on track, was given another chance when he
appeared on a charge of failing to follow his
prison release conditions.
Lawyer Richard Bodle said Andrew Potae
Mackie, 23, had moved to Greymouth to
start a new life.
“ He has employment training and very
good support networks. He is undertaking
a carpentry course at the polytechnic, has
a high attendance and is involved in a
Greymouth sports team and is keeping
busy,” Mr Bodle said.
Mackie moved to the West Coast to be
The judge said Mackie had spent quite
a lot of time in jail and the road towards
rehabilitation was not always smooth.
He was convicted and will be sentenced if
called upon in the next six months.
“ You don’t want to screw up in this area,”
Judge Murfitt told Mackie.
An elderly Greymouth man will attend
a restorative justice conference after he
admitted careless driving causing injury.
Bruce Woodley had stopped at the
Herbert-Tainui Street intersection on
November 14, waiting for a car to travel
past him before proceeding through the
intersection, but he then collided with a
Woodley told police at the time that
he did not see the motorcyclist, who lost
control of his machine and crashed into the
side of Woodley ’s car.
The victim was treated at hospital for
three cuts to his hand.
Judge Robert Murfitt adjourned the case
for restorative justice.
“That is a very appropriate next step, given
your age and good record and the fact that
the other person involved is also a senior
citizen,” the judge said.
Stephanie Joy Hanna, of Runanga, was
convicted and discharged for driving
without a licence.
Lawyer Richard Bodle said Hanna had
been trying to get her licence.
“S he had failed the test twice and it was
turning into a costly exercise,” Mr Bodle
Judge Murfitt told Hanna “to keep trying”.
Robert Goran Grant, of Greymouth,
pleaded guilty to assault. He was convicted
and remanded until April 14 for a restorative
Kaleb Ford Witana, of Greymouth, was
told that if he returned to the Greymouth
court on May 19 with his driver’s licence,
a charge of driving without a licence would
be withdrawn. The judge told Witana he
was giving him the opportunity to sort
Mates’ dispute leads to assault
Runanga School pupils Kharma Ir vine, front, and Leah Stewart play the Manga High on-line maths game after they last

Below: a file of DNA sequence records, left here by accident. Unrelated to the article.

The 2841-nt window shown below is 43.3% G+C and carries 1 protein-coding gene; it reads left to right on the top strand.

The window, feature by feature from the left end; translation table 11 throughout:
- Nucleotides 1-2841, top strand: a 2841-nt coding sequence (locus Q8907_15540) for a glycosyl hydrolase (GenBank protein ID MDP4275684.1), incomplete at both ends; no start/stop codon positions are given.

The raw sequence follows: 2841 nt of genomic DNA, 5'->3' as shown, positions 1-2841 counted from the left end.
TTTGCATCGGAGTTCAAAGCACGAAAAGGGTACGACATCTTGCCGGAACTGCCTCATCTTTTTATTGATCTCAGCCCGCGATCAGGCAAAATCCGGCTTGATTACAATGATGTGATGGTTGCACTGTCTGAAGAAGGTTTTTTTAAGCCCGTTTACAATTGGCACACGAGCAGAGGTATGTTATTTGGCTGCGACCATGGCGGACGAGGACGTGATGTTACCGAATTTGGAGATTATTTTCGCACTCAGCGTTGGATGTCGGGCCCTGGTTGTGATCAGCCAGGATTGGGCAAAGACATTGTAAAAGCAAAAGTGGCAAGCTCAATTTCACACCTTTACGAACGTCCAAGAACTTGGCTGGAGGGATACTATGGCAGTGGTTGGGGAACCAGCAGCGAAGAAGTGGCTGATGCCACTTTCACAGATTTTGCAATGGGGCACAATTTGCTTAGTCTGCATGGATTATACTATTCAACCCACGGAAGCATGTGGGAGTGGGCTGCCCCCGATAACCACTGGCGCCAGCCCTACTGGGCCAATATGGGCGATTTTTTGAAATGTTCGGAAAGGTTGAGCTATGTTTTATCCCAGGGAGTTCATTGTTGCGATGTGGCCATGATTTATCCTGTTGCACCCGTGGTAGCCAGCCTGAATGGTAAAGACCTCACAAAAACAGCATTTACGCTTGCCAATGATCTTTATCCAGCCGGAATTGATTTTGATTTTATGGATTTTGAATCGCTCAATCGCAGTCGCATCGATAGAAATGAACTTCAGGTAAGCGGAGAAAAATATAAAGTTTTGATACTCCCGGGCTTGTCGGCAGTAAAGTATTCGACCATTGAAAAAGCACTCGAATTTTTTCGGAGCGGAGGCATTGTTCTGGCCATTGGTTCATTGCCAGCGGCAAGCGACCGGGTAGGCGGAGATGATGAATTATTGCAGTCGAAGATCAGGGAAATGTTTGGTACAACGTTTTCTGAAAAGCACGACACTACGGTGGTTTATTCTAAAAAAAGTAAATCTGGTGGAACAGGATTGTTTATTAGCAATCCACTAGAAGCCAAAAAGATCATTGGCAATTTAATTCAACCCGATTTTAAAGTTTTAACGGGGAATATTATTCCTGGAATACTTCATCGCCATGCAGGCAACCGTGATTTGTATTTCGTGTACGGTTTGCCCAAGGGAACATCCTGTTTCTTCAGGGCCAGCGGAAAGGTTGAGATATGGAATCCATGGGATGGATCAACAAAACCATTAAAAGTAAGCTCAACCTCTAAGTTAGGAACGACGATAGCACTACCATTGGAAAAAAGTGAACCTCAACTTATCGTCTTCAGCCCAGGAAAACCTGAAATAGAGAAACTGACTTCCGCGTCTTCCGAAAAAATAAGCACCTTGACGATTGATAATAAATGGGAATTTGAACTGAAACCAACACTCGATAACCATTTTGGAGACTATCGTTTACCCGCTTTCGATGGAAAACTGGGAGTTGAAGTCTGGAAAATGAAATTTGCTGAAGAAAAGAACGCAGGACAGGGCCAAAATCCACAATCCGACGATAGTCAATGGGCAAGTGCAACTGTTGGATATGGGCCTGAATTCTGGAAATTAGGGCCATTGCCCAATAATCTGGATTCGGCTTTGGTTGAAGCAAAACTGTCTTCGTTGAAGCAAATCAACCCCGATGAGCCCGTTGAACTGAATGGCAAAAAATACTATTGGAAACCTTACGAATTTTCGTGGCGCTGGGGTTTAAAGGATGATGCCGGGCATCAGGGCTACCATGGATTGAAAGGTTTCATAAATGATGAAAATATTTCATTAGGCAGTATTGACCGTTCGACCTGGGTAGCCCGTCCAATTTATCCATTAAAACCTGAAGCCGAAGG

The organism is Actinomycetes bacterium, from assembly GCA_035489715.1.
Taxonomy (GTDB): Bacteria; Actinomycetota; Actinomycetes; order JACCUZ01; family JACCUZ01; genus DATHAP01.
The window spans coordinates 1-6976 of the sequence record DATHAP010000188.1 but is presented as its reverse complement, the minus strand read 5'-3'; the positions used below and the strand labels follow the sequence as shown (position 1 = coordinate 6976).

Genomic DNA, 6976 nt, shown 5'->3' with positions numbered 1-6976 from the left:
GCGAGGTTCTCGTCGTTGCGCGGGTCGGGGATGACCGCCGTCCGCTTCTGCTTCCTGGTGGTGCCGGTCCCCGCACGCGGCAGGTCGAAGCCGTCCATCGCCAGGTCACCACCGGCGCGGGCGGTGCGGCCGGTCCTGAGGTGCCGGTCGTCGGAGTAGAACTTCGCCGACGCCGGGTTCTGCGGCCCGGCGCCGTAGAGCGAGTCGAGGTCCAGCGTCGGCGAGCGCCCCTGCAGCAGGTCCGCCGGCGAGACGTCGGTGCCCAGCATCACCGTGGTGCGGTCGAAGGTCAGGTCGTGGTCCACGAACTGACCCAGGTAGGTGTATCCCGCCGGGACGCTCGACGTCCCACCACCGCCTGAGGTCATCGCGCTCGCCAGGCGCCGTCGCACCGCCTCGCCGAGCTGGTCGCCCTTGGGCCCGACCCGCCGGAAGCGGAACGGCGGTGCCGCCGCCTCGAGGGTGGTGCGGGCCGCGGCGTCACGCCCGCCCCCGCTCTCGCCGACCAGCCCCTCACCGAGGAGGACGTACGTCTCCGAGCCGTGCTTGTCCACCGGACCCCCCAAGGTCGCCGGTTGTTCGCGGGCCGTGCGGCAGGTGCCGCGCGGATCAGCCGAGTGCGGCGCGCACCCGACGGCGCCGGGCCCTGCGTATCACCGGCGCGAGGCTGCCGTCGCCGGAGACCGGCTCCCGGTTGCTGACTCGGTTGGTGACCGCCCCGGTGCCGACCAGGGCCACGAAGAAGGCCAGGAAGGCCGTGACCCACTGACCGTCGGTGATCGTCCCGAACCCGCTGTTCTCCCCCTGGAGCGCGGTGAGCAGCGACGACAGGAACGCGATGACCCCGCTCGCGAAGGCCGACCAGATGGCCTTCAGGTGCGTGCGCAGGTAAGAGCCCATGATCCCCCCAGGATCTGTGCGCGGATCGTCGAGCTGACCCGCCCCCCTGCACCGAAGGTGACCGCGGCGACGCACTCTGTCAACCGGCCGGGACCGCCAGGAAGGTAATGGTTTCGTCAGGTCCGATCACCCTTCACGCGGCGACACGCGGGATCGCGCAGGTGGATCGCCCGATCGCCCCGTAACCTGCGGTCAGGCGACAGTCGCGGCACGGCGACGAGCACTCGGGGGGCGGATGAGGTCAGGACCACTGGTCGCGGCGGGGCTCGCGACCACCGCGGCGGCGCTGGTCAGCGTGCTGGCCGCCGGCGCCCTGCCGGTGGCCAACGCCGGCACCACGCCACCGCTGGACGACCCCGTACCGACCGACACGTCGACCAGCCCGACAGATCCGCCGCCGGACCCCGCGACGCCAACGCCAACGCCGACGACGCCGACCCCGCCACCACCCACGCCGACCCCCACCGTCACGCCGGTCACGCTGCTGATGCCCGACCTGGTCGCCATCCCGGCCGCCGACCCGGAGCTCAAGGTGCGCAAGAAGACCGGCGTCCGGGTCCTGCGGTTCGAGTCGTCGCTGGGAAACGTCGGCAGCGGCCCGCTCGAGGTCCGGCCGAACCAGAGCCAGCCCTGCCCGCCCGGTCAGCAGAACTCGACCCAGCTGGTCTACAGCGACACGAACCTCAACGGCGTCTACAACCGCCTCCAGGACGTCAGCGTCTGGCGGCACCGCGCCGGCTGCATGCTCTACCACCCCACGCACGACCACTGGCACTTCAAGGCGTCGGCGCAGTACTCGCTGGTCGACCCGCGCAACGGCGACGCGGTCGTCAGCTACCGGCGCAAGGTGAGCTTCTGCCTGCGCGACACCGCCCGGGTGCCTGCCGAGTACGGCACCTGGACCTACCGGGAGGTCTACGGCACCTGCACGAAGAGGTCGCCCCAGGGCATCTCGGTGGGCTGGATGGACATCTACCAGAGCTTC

week emerged top in New Zealand. Pupils had to answer as many questions as possible in the competition, which ran from 6am
last Mondayto midnight on Sunday. Out of 50 schools and 2500 pupils throughout the countr y, Runanga finished in top spot.
Principal Philip Graydon said they opened the school on Saturday and Sunday, and 15 to 20 children took up the opportunity to
keep going through the weekend. The competition is run once a year. Leah was the top pupil in the countr y. “It has really built
that self-belief that (the pupils) can compete with the rest of New Zealand,” Mr Graydon said. More than 5000 schools world-
wide use the Manga High programme.
PICTURE: Nicholas McBride
Runanga pupils top in maths
The operator of the underground tourist
train at Denniston says its guides wear
sensitive gas monitors and there are fire
extinguishers on site.
Tours stopped on Friday after the
Department of Conservation cut power
to the winch, amid concerns raised by
Government regulator Work Safe.
John Gurney said yesterday the winch was
designed to haul large amounts of materials
and was adequate for the job.
“O ur staff have had training over the
last four years in the operation of the
winch and meet the current requirements
of competency, including runaway brake
control,” Mr Gurney said.
He said the battery electric locomotive had
been cited as a fire risk.
The mine has two smoke detector systems
and the guides wore very sensitive gas
The train had two fire extinguishers on-
board and the winch had a fire extinguisher